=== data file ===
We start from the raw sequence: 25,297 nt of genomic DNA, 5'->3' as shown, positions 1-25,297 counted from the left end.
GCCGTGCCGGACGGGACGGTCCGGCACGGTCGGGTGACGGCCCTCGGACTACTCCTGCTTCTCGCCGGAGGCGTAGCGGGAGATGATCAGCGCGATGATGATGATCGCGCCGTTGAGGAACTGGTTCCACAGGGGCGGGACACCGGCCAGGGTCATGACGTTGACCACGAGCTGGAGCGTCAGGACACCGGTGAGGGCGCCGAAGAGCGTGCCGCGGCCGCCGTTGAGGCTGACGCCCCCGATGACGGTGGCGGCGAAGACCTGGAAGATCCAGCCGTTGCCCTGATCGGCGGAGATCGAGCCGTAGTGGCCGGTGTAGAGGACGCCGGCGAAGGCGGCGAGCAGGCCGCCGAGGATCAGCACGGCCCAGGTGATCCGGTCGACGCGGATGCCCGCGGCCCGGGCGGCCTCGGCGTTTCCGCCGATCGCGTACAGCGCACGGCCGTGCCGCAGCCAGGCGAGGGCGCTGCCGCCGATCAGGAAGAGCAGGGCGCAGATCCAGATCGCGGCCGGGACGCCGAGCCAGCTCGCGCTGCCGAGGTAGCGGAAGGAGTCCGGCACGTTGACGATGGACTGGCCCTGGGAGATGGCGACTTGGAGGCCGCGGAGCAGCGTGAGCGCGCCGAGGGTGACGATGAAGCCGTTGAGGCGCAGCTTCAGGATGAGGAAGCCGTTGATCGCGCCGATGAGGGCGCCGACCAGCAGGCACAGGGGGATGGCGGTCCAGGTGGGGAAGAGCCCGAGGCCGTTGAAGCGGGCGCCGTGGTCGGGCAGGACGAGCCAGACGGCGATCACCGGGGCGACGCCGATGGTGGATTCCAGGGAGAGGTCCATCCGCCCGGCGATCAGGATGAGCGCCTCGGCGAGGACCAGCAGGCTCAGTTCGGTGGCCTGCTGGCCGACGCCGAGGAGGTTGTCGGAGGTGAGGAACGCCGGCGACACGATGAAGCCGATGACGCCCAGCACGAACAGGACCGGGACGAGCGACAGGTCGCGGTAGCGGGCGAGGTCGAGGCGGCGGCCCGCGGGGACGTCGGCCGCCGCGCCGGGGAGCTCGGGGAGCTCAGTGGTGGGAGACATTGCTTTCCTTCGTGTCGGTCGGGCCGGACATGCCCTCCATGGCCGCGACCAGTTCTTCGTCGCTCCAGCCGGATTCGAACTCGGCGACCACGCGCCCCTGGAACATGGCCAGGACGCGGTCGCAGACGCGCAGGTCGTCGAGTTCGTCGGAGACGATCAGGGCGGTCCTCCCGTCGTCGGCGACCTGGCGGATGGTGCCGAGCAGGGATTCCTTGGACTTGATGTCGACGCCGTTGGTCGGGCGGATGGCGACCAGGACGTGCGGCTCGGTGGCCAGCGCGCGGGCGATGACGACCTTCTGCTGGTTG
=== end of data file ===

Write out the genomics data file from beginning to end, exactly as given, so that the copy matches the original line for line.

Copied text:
We start from the raw sequence: 25,297 nt of genomic DNA, 5'->3' as shown, positions 1-25,297 counted from the left end.
GCCGTGCCGGACGGGACGGTCCGGCACGGTCGGGTGACGGCCCTCGGACTACTCCTGCTTCTCGCCGGAGGCGTAGCGGGAGATGATCAGCGCGATGATGATGATCGCGCCGTTGAGGAACTGGTTCCACAGGGGCGGGACACCGGCCAGGGTCATGACGTTGACCACGAGCTGGAGCGTCAGGACACCGGTGAGGGCGCCGAAGAGCGTGCCGCGGCCGCCGTTGAGGCTGACGCCCCCGATGACGGTGGCGGCGAAGACCTGGAAGATCCAGCCGTTGCCCTGATCGGCGGAGATCGAGCCGTAGTGGCCGGTGTAGAGGACGCCGGCGAAGGCGGCGAGCAGGCCGCCGAGGATCAGCACGGCCCAGGTGATCCGGTCGACGCGGATGCCCGCGGCCCGGGCGGCCTCGGCGTTTCCGCCGATCGCGTACAGCGCACGGCCGTGCCGCAGCCAGGCGAGGGCGCTGCCGCCGATCAGGAAGAGCAGGGCGCAGATCCAGATCGCGGCCGGGACGCCGAGCCAGCTCGCGCTGCCGAGGTAGCGGAAGGAGTCCGGCACGTTGACGATGGACTGGCCCTGGGAGATGGCGACTTGGAGGCCGCGGAGCAGCGTGAGCGCGCCGAGGGTGACGATGAAGCCGTTGAGGCGCAGCTTCAGGATGAGGAAGCCGTTGATCGCGCCGATGAGGGCGCCGACCAGCAGGCACAGGGGGATGGCGGTCCAGGTGGGGAAGAGCCCGAGGCCGTTGAAGCGGGCGCCGTGGTCGGGCAGGACGAGCCAGACGGCGATCACCGGGGCGACGCCGATGGTGGATTCCAGGGAGAGGTCCATCCGCCCGGCGATCAGGATGAGCGCCTCGGCGAGGACCAGCAGGCTCAGTTCGGTGGCCTGCTGGCCGACGCCGAGGAGGTTGTCGGAGGTGAGGAACGCCGGCGACACGATGAAGCCGATGACGCCCAGCACGAACAGGACCGGGACGAGCGACAGGTCGCGGTAGCGGGCGAGGTCGAGGCGGCGGCCCGCGGGGACGTCGGCCGCCGCGCCGGGGAGCTCGGGGAGCTCAGTGGTGGGAGACATTGCTTTCCTTCGTGTCGGTCGGGCCGGACATGCCCTCCATGGCCGCGACCAGTTCTTCGTCGCTCCAGCCGGATTCGAACTCGGCGACCACGCGCCCCTGGAACATGGCCAGGACGCGGTCGCAGACGCGCAGGTCGTCGAGTTCGTCGGAGACGATCAGGGCGGTCCTCCCGTCGTCGGCGACCTGGCGGATGGTGCCGAGCAGGGATTCCTTGGACTTGATGTCGACGCCGTTGGTCGGGCGGATGGCGACCAGGACGTGCGGCTCGGTGGCCAGCGCGCGGGCGATGACGACCTTCTGCTGGTTG